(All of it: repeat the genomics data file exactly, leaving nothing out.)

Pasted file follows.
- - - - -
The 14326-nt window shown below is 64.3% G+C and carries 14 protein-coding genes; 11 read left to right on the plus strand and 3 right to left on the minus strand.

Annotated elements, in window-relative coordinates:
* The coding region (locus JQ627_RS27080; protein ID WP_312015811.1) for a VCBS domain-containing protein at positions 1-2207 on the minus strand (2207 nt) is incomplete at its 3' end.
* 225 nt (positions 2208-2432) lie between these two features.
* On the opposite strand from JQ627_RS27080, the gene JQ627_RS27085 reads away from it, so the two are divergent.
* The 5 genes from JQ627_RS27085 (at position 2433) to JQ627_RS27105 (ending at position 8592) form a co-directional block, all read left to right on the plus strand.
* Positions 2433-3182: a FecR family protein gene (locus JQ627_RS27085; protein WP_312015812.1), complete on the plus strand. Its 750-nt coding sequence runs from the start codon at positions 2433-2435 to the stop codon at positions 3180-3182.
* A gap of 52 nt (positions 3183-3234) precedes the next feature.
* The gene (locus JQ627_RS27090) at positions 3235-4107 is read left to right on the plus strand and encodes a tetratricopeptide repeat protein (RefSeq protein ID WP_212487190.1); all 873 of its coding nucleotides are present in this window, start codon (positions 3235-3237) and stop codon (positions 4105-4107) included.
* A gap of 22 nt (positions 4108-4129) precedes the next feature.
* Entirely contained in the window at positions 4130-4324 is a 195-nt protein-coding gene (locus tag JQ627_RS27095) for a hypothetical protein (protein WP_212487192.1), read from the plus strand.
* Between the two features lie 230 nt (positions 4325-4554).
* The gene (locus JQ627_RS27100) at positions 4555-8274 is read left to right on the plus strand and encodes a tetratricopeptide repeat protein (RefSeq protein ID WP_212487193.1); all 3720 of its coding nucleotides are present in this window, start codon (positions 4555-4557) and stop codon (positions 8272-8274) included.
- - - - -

The 14326-nt window shown below is 64.3% G+C and carries 14 protein-coding genes; 11 read left to right on the plus strand and 3 right to left on the minus strand.

Annotated elements, in window-relative coordinates:
* The coding region (locus JQ627_RS27080; protein ID WP_312015811.1) for a VCBS domain-containing protein at positions 1-2207 on the minus strand (2207 nt) is incomplete at its 3' end.
* 225 nt (positions 2208-2432) lie between these two features.
* On the opposite strand from JQ627_RS27080, the gene JQ627_RS27085 reads away from it, so the two are divergent.
* The 5 genes from JQ627_RS27085 (at position 2433) to JQ627_RS27105 (ending at position 8592) form a co-directional block, all read left to right on the plus strand.
* Positions 2433-3182: a FecR family protein gene (locus JQ627_RS27085; protein WP_312015812.1), complete on the plus strand. Its 750-nt coding sequence runs from the start codon at positions 2433-2435 to the stop codon at positions 3180-3182.
* A gap of 52 nt (positions 3183-3234) precedes the next feature.
* The gene (locus JQ627_RS27090) at positions 3235-4107 is read left to right on the plus strand and encodes a tetratricopeptide repeat protein (RefSeq protein ID WP_212487190.1); all 873 of its coding nucleotides are present in this window, start codon (positions 3235-3237) and stop codon (positions 4105-4107) included.
* A gap of 22 nt (positions 4108-4129) precedes the next feature.
* Entirely contained in the window at positions 4130-4324 is a 195-nt protein-coding gene (locus tag JQ627_RS27095) for a hypothetical protein (protein WP_212487192.1), read from the plus strand.
* Between the two features lie 230 nt (positions 4325-4554).
* The gene (locus JQ627_RS27100) at positions 4555-8274 is read left to right on the plus strand and encodes a tetratricopeptide repeat protein (RefSeq protein ID WP_212487193.1); all 3720 of its coding nucleotides are present in this window, start codon (positions 4555-4557) and stop codon (positions 8272-8274) included.